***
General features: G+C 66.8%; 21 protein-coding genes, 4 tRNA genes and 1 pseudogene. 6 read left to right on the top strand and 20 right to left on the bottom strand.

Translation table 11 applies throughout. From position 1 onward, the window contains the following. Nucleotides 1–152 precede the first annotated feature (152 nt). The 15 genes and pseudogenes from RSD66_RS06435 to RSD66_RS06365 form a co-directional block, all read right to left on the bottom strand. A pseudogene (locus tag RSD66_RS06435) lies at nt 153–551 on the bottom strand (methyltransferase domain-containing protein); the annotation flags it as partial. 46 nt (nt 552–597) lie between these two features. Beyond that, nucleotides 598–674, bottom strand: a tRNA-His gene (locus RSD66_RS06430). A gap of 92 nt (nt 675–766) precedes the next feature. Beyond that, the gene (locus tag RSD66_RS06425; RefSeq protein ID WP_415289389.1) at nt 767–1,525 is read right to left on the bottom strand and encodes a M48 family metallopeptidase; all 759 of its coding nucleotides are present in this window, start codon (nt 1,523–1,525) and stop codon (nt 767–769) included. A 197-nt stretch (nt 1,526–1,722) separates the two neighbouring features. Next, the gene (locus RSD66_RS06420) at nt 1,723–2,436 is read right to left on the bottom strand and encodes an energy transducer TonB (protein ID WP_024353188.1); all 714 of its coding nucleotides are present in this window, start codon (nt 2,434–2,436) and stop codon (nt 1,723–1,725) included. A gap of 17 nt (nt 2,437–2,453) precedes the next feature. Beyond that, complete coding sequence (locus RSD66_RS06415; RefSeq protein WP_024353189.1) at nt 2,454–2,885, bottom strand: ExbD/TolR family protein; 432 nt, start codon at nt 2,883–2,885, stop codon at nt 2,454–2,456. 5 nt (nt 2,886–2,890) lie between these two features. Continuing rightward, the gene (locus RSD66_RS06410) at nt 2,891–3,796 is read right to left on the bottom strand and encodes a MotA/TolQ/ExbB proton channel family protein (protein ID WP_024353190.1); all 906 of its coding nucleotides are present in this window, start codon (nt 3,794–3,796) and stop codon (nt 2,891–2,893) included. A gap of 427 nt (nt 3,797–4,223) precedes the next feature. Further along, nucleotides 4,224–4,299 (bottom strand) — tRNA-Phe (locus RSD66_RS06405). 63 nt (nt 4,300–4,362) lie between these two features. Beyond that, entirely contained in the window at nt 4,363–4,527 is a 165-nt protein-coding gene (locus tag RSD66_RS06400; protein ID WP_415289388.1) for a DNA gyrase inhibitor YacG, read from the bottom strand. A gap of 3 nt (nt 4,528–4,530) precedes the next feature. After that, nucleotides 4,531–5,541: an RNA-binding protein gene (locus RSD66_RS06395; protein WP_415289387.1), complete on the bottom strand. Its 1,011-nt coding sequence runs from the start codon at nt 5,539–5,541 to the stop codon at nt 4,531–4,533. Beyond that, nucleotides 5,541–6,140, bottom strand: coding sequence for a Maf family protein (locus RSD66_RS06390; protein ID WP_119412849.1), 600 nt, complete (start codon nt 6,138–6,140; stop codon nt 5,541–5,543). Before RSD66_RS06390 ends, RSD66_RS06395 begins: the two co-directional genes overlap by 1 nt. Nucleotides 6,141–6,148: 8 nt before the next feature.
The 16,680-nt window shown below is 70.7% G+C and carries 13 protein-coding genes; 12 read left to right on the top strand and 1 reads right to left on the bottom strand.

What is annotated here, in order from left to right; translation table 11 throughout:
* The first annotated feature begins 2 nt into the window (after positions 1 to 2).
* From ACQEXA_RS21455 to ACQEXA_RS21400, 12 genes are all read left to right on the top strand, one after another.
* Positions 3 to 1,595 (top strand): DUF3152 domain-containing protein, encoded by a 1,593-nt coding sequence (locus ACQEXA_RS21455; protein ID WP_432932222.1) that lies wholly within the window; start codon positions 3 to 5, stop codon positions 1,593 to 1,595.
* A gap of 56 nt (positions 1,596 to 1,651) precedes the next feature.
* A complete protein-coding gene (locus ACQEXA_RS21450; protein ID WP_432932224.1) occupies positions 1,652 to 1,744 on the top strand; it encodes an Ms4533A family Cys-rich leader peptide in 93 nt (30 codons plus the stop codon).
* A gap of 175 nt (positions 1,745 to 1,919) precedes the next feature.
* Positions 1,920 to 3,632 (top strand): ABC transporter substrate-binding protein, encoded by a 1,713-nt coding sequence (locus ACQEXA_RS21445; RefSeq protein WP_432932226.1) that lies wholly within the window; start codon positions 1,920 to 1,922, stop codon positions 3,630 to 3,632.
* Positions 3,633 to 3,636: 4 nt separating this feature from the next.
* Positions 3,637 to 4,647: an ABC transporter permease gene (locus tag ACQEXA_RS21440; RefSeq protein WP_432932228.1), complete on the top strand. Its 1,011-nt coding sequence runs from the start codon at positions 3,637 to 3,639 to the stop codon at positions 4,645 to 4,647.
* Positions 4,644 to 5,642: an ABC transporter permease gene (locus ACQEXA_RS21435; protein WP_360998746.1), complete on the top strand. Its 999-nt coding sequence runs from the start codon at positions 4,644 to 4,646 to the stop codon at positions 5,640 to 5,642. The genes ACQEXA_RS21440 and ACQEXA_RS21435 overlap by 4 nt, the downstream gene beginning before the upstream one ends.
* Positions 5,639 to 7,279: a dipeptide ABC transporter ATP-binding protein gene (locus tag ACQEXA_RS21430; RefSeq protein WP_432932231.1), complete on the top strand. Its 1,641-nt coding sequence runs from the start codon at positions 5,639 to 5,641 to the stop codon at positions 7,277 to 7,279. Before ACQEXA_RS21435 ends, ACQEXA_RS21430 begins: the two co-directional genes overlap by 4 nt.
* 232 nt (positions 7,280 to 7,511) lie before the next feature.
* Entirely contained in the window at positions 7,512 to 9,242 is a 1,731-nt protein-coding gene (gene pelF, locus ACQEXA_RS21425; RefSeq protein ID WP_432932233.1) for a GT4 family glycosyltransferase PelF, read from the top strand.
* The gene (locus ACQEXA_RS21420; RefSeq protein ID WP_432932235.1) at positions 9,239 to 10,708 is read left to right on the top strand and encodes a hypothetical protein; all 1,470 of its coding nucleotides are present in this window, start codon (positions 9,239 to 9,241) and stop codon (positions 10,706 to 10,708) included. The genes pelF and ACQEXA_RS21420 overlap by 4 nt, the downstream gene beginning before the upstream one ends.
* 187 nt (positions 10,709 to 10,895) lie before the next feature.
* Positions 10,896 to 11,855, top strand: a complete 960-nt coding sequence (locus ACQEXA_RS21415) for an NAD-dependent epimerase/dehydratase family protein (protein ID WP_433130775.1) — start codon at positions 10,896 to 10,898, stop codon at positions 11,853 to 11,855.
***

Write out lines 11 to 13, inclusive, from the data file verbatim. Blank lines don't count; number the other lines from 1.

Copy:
* Positions 1,920 to 3,632 (top strand): ABC transporter substrate-binding protein, encoded by a 1,713-nt coding sequence (locus ACQEXA_RS21445; RefSeq protein WP_432932226.1) that lies wholly within the window; start codon positions 1,920 to 1,922, stop codon positions 3,630 to 3,632.
* Positions 3,633 to 3,636: 4 nt separating this feature from the next.
* Positions 3,637 to 4,647: an ABC transporter permease gene (locus tag ACQEXA_RS21440; RefSeq protein WP_432932228.1), complete on the top strand. Its 1,011-nt coding sequence runs from the start codon at positions 3,637 to 3,639 to the stop codon at positions 4,645 to 4,647.